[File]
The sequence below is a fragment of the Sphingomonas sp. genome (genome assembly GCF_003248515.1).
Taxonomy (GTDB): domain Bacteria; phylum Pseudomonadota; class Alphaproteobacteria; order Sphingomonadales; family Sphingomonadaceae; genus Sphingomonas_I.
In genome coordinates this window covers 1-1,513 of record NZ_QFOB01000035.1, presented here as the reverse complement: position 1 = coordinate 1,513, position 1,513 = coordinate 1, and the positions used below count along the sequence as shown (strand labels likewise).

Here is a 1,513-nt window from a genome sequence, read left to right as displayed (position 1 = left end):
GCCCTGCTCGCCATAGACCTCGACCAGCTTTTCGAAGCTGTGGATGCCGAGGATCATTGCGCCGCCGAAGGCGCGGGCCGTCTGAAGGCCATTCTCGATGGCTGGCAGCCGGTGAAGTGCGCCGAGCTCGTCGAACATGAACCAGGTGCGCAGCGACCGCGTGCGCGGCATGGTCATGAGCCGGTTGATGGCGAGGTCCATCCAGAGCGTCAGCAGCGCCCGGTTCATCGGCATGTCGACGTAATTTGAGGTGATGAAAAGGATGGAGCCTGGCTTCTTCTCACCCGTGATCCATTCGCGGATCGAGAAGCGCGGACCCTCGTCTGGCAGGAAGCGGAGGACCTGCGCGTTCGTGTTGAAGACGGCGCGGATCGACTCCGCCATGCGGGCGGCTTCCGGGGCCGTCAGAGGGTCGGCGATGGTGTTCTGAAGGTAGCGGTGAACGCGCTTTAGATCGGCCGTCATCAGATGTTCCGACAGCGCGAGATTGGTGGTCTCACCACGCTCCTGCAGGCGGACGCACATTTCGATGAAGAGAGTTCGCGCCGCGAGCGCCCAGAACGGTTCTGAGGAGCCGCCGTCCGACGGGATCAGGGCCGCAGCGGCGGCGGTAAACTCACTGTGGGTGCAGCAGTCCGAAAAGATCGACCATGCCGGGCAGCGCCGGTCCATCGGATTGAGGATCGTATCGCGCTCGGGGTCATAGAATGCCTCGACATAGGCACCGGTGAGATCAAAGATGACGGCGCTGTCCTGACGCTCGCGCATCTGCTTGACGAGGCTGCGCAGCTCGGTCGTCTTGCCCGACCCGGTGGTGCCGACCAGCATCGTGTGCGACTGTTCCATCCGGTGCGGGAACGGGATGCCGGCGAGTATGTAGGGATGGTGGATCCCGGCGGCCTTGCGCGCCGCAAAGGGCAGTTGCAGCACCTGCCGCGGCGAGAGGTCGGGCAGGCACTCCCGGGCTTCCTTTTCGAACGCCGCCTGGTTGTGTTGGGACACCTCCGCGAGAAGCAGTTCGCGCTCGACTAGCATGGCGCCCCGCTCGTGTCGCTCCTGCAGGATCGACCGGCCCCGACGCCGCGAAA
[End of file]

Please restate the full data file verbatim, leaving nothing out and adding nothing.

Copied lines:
The sequence below is a fragment of the Sphingomonas sp. genome (genome assembly GCF_003248515.1).
Taxonomy (GTDB): domain Bacteria; phylum Pseudomonadota; class Alphaproteobacteria; order Sphingomonadales; family Sphingomonadaceae; genus Sphingomonas_I.
In genome coordinates this window covers 1-1,513 of record NZ_QFOB01000035.1, presented here as the reverse complement: position 1 = coordinate 1,513, position 1,513 = coordinate 1, and the positions used below count along the sequence as shown (strand labels likewise).

Here is a 1,513-nt window from a genome sequence, read left to right as displayed (position 1 = left end):
GCCCTGCTCGCCATAGACCTCGACCAGCTTTTCGAAGCTGTGGATGCCGAGGATCATTGCGCCGCCGAAGGCGCGGGCCGTCTGAAGGCCATTCTCGATGGCTGGCAGCCGGTGAAGTGCGCCGAGCTCGTCGAACATGAACCAGGTGCGCAGCGACCGCGTGCGCGGCATGGTCATGAGCCGGTTGATGGCGAGGTCCATCCAGAGCGTCAGCAGCGCCCGGTTCATCGGCATGTCGACGTAATTTGAGGTGATGAAAAGGATGGAGCCTGGCTTCTTCTCACCCGTGATCCATTCGCGGATCGAGAAGCGCGGACCCTCGTCTGGCAGGAAGCGGAGGACCTGCGCGTTCGTGTTGAAGACGGCGCGGATCGACTCCGCCATGCGGGCGGCTTCCGGGGCCGTCAGAGGGTCGGCGATGGTGTTCTGAAGGTAGCGGTGAACGCGCTTTAGATCGGCCGTCATCAGATGTTCCGACAGCGCGAGATTGGTGGTCTCACCACGCTCCTGCAGGCGGACGCACATTTCGATGAAGAGAGTTCGCGCCGCGAGCGCCCAGAACGGTTCTGAGGAGCCGCCGTCCGACGGGATCAGGGCCGCAGCGGCGGCGGTAAACTCACTGTGGGTGCAGCAGTCCGAAAAGATCGACCATGCCGGGCAGCGCCGGTCCATCGGATTGAGGATCGTATCGCGCTCGGGGTCATAGAATGCCTCGACATAGGCACCGGTGAGATCAAAGATGACGGCGCTGTCCTGACGCTCGCGCATCTGCTTGACGAGGCTGCGCAGCTCGGTCGTCTTGCCCGACCCGGTGGTGCCGACCAGCATCGTGTGCGACTGTTCCATCCGGTGCGGGAACGGGATGCCGGCGAGTATGTAGGGATGGTGGATCCCGGCGGCCTTGCGCGCCGCAAAGGGCAGTTGCAGCACCTGCCGCGGCGAGAGGTCGGGCAGGCACTCCCGGGCTTCCTTTTCGAACGCCGCCTGGTTGTGTTGGGACACCTCCGCGAGAAGCAGTTCGCGCTCGACTAGCATGGCGCCCCGCTCGTGTCGCTCCTGCAGGATCGACCGGCCCCGACGCCGCGAAA